So you’ve bounced off and left me on my own, now, have you? I’m not surprised. It’s been a few days since I’ve written here.
I don’t have much time to write reviews just now, though I have been reading voraciously. I’ve also not thought much about the Stewart family and The Nothing Man. They’re on holiday, anyway. The only thing I was really fussed to write was Episode 12 of Dorothy: Locked and Loaded.
When/if you go over there to read, have a look at the “Which is your favourite character” poll and vote for one, if you are so inclined. Please, it does not have to be Dot, because I’m very used to being the least favourite in every crowd. 🙂
What I have been doing is squealing with delight as I discover new, less-popular works of some of the noted authors of the early, early 20th Century. As God is my witness, I’ve not bought a book, but I have raided Project Gutenberg and the public domain on nearly a daily basis.
As I tend to do, unless a book is fast-paced and a quick read, I jump from title to title, muttering, “oooh, shiny!”
The past couple of days, I’ve picked up a few Welty and Ferber titles, more in novella form than in full blown novels. They’re light and fun, and yet I can still dive into some deeper Upton Sinclair and manage it as well.
More power to the lot of you who can read 800 page novels (James McShane and company) in the summertime, but my brain just cannot take it all in.
Here is what I am reading this week:
Buttered Side Down by Edna Ferber
Roast Beef, Medium by Edna Ferber
Metropolis by Upton Sinclair
To give you a taste of the most interesting Edna Ferber, here is her introduction to Roast Beef, Medium. Now I am off to read for a few days. Enjoy!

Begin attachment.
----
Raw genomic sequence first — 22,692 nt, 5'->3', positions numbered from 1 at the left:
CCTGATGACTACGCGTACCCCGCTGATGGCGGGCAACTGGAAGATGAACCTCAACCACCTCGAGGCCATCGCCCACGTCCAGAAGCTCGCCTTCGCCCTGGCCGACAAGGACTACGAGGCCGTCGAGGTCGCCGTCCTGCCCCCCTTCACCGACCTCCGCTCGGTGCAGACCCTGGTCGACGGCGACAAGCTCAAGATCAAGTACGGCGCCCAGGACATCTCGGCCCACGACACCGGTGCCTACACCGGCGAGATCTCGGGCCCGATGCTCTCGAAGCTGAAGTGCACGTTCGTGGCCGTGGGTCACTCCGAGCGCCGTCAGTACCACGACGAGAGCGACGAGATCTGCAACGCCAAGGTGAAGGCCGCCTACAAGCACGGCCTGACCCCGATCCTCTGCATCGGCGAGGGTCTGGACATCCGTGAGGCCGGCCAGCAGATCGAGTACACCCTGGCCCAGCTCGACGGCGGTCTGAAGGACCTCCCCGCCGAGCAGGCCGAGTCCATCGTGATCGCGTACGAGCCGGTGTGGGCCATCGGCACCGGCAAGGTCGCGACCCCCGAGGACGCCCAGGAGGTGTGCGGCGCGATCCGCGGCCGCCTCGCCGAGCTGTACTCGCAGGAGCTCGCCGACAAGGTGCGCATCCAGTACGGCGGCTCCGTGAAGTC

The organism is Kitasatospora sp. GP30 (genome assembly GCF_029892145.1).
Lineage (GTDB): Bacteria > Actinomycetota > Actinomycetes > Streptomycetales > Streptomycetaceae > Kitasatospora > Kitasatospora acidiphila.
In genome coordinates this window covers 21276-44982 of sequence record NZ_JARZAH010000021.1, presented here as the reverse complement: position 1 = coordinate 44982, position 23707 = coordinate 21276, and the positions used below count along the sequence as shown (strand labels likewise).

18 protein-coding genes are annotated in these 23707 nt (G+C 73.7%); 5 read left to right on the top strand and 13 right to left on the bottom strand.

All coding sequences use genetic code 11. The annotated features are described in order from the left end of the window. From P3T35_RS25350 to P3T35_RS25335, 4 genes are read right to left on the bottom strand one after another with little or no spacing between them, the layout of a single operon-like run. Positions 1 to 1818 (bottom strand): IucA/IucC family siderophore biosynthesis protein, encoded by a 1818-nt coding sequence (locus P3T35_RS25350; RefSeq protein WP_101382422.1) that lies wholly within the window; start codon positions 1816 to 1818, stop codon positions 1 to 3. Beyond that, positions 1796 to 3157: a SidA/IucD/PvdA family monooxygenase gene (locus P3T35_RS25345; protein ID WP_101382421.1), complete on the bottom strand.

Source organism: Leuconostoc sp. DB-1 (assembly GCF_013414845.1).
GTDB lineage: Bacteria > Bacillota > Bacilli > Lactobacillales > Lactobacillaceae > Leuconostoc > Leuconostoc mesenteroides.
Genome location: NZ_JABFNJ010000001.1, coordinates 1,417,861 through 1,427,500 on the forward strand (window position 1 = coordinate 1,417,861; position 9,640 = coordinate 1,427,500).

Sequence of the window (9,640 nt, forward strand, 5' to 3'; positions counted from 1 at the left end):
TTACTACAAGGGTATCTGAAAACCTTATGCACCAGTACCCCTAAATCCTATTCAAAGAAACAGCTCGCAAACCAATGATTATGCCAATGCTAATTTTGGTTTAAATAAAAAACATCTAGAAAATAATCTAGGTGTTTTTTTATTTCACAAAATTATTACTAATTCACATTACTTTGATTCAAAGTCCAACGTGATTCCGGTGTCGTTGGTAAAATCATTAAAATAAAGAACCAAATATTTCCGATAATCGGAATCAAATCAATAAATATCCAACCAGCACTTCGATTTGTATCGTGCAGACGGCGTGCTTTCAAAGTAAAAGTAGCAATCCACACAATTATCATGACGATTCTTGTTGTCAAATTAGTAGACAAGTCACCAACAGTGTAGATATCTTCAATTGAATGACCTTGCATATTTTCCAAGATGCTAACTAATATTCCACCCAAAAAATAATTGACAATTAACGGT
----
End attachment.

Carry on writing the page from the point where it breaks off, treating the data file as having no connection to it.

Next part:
Seated at Life’s Dining Table, with the Menu of Morals before you, your eye wanders a bit over the entrees, the hors d’oeuvres, and the things a la, though you know that Roast Beef, Medium, is safe, and sane, and sure. It agrees with you. As you hesitate there sounds in your ear a soft and insinuating Voice.
“You’ll find the tongue in aspic very nice today,” purrs the Voice. “May I recommend the chicken pie, country style? Perhaps you’d relish something light and tempting. Eggs Benedictine. Very fine. Or some flaked crab meat, perhaps. With a special Russian sauce.”
Roast Beef, Medium! How unimaginative it sounds. How prosaic, and dry! You cast the thought of it aside with the contempt that it deserves, and you assume a fine air of the epicure as you order. There are set before you things encased in pastry; things in frilly paper trousers; things that prick the tongue; sauces that pique the palate. There are strange vegetable garnishings, cunningly cut. This is not only Food. These are Viands.
“Everything satisfactory?” inquires the insinuating Voice.
“Yes,” you say, and take a hasty sip of water. That paprika has burned your tongue. “Yes. Check, please.”
You eye the score, appalled. “Look here! Aren’t you over-charging!”
“Our regular price,” and you catch a sneer beneath the smugness of the Voice. “It is what every one pays, sir.”
You reach deep, deep into your pocket, and you pay. And you rise and go, full but not fed. And later as you take your fifth Moral Pepsin Tablet you say Fool! and Fool! and Fool!
When next we dine we are not tempted by the Voice. We are wary of weird sauces. We shun the cunning aspics. We look about at our neighbor’s table. He is eating of things French, and Russian and Hungarian. Of food garnished, and garish and greasy. And with a little sigh of Content and resignation we settle down to our Roast Beef, Medium.